Ex-Senator Endorsing Hillary Sought Out State Department Job For His Daughter In 2009

Chuck Ross Investigative Reporter
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Hillary Clinton has received a coveted endorsement from former Iowa U.S. Sen. Tom Harkin, and at a crucial time in her struggling campaign.

But Harkin and his family have received something from Clinton, too. In 2009, the then-secretary of state and her team of aides scrambled to help get Jennifer Harkin, the powerful ex-senator’s daughter, a job at the agency’s Office of War Crimes Issues.

The Daily Caller reported earlier this month that the latest batch of Clinton’s State Department emails showed that Harkin began pressing Clinton aides in Aug. 2009 to find a spot for Jennifer, a Georgetown Law School graduate.

Clinton accommodated the powerful politician, “closing the loop” on the hire in Sept. 2009. Harkin worked from 2010 to 2012 as an assistant to Stephen Rapp, the ambassador-at-large in the Office of Global Criminal Justice, which oversees the Office of War Crimes Issues.

The emails indicate that at least one Clinton aide, her chief of staff, Cheryl Mills, sought to keep the hire under the radar. They also show that the Office of War Crimes Issues had a “limited” number of job slots available.

In a Sept. 4, 2009 email, Patrick Kennedy, the under secretary for management at State, wrote to Mills that, “As you know [redacted] has been working through the ways to a identify a slot in S/WCI for [redacted].”

S/WCI is the abbreviation for the State Department’s Office of War Crimes Issues.

Mills wrote to Clinton the next day, saying, “Remind me to discuss with you how I want to play this out.”

Clinton responded the day after: “We have to discuss soon so I can close the loop on this.”


While it is unclear what Mills meant when she said she wanted to discuss how Harkin’s hiring was to “play…out,” it is notable that the State Department did not issue any press releases at the time noting the hire. The State Department also seems to have intended to redact Jennifer Harkin’s name from the Clinton emails. Her name is shielded in all but one email. (RELATED: After Lobbying Hillary, Democratic Senator’s Daughter Was Hired At State)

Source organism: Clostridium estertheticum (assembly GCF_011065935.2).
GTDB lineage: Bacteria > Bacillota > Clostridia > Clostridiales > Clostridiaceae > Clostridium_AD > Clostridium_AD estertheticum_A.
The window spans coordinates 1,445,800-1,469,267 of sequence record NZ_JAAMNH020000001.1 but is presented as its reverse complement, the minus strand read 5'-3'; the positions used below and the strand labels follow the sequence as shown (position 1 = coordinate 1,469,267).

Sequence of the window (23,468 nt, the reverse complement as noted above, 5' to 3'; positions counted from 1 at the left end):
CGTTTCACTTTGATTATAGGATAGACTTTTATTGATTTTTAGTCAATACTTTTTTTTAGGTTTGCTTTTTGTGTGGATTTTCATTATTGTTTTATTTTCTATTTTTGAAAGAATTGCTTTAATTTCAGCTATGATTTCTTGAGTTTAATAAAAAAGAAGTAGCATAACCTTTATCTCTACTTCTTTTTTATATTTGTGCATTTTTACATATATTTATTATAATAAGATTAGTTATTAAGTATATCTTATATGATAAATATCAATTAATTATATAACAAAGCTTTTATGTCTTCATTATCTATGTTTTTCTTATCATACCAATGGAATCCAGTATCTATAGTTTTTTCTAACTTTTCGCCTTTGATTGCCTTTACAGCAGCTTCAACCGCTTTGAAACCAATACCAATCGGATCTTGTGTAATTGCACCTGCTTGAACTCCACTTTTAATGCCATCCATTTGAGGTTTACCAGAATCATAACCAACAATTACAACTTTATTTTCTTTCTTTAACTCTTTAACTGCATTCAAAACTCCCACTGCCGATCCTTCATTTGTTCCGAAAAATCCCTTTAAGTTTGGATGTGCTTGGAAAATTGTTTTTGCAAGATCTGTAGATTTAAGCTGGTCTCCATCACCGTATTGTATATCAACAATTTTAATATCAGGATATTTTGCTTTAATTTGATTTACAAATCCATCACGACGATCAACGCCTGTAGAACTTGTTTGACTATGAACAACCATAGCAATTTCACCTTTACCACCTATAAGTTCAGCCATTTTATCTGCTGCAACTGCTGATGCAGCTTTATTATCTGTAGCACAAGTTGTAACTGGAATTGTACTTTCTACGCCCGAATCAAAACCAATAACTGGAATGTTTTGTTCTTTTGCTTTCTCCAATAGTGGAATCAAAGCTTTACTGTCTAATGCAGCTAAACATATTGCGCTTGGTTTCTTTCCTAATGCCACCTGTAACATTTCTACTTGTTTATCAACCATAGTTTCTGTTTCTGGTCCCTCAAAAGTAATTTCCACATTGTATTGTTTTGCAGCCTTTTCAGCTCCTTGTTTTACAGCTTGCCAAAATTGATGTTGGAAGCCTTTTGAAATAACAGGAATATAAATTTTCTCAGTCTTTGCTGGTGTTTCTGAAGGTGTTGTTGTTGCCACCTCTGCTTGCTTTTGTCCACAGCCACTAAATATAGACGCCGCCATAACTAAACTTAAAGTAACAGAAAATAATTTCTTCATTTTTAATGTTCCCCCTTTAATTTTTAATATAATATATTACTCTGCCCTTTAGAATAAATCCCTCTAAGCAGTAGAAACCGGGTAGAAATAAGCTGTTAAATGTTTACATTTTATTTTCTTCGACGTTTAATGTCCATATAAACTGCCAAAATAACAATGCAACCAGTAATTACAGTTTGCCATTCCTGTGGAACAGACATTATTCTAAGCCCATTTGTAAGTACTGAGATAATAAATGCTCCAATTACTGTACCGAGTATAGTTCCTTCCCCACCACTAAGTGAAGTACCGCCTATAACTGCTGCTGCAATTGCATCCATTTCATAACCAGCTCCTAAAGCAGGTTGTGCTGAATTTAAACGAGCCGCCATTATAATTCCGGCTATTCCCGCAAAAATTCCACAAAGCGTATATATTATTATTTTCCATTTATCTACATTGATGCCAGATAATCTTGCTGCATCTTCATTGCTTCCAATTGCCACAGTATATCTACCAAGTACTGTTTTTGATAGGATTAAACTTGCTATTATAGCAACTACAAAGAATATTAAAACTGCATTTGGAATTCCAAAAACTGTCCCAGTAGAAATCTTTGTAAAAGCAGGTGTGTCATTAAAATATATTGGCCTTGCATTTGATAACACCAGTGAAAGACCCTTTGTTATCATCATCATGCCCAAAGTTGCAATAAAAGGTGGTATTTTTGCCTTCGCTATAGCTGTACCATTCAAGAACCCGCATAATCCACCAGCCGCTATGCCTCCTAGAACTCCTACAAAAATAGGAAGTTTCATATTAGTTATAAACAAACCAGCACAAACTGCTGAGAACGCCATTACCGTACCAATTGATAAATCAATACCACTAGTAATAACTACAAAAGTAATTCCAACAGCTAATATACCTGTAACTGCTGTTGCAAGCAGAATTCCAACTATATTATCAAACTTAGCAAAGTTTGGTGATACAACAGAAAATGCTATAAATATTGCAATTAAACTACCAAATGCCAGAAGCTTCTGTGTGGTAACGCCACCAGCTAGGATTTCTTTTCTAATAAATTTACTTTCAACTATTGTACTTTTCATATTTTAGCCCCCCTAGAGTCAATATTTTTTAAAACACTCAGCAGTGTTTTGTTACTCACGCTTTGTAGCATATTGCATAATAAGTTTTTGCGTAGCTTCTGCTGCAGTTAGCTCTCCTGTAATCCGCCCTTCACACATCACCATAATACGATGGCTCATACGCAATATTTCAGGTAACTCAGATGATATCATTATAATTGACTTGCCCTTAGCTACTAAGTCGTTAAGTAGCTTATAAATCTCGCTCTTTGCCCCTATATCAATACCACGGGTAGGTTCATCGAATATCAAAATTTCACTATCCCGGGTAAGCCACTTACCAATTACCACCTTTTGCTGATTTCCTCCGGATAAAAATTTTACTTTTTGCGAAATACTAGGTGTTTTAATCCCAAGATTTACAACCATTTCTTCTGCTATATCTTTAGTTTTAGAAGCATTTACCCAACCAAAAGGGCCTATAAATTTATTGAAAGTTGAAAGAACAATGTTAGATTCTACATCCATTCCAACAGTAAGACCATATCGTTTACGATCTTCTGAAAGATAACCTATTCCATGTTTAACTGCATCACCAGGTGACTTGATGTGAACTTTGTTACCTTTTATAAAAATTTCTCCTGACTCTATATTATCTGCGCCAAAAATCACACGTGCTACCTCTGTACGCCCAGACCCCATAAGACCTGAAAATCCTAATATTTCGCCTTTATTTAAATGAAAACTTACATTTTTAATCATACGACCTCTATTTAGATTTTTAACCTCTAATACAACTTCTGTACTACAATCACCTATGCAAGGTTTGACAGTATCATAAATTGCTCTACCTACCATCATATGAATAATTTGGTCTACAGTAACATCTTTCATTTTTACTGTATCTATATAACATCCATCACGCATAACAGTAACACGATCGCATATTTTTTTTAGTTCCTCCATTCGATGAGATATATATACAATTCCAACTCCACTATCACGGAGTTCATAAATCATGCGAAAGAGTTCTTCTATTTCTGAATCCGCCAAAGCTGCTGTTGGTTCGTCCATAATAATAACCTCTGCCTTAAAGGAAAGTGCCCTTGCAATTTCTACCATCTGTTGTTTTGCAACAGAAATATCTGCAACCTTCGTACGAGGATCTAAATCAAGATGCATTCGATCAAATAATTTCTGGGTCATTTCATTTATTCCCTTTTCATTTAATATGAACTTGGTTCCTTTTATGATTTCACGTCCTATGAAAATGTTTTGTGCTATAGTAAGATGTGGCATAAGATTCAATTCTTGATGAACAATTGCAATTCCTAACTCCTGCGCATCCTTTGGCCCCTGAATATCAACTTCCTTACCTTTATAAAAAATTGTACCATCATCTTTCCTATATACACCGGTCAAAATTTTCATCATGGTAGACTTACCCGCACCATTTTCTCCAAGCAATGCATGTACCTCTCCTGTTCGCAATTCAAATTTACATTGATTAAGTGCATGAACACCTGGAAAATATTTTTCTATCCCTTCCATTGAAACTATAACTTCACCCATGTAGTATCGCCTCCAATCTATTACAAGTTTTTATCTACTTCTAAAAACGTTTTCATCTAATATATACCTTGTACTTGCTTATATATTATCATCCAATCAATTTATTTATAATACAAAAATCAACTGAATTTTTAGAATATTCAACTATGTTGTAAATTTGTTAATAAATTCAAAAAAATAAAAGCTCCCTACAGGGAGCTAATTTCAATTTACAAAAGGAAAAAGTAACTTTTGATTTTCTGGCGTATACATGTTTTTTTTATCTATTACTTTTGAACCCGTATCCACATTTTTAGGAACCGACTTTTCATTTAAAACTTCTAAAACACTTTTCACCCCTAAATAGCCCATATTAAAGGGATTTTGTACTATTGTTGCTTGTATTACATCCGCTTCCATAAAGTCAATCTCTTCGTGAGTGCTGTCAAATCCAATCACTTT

Harkin, who retired from the Senate this January, began pressing for the job in Aug. 2009 in emails to Clinton staffers.

On Aug. 17, Clinton’s special assistant, Jill Jiloty, wrote an email with the subject line “Tom Harkin” to Mills and Clinton aides, Huma Abedin and Heather Samuelson.

“[Redacted] has a call into the Secretary about his daughter, [redacted] and the status of her pending employment at the State Department,” the email reads, seemingly referring to the Harkins.

“[Redacted] has been in touch with Heather, but Senator [redacted] called today to raise this to the Secretary’s level,” it continues.

Samuelson responded later that day saying Jennifer Harkin was interested in working with Rapp, who formerly served as an Iowa state representative.

“The office is very small with a limited number of slots,” Samuelson wrote, adding that Jennifer Harkin “has been in contact with Stephen [Rapp] directly about the possibility of working for him, and he seems favorable about bringing her on board.”

Harkin followed up on Aug. 24 and Aug. 31 with direct calls to Clinton. The emails do not indicate whether she called him back.

Fast forward six years to Harkin’s recent op-ed in the Des Moines Register.

“I have had the privilege of knowing Hillary Clinton for a long time,” Harkin writes in his endorsement of his former Senate colleague.

“It was over a year ago that I said that though I was retiring from the Senate, I would not be retiring from the fight for social and economic justice,” Harkin continued. “That is why today I am proud to endorse my longtime friend and colleague, Hillary Clinton, in her candidacy for president of the United States.”

Harkin’s backing comes at an unusually early moment in the campaign. In 2008, when Clinton and Barack Obama were running neck-and-neck, Harkin declined to endorse either candidate until it was clear who was going to win the primaries. Clinton came in third in the Iowa caucus that year. She received 29 percent of the vote. Obama garnered 38 percent. Then-North Carolina U.S. Sen. John Edwards received 30 percent.

But Clinton desperately needs the endorsement as she struggles with the fallout from the scandal surrounding her emails and against a surging Bernie Sanders campaign.

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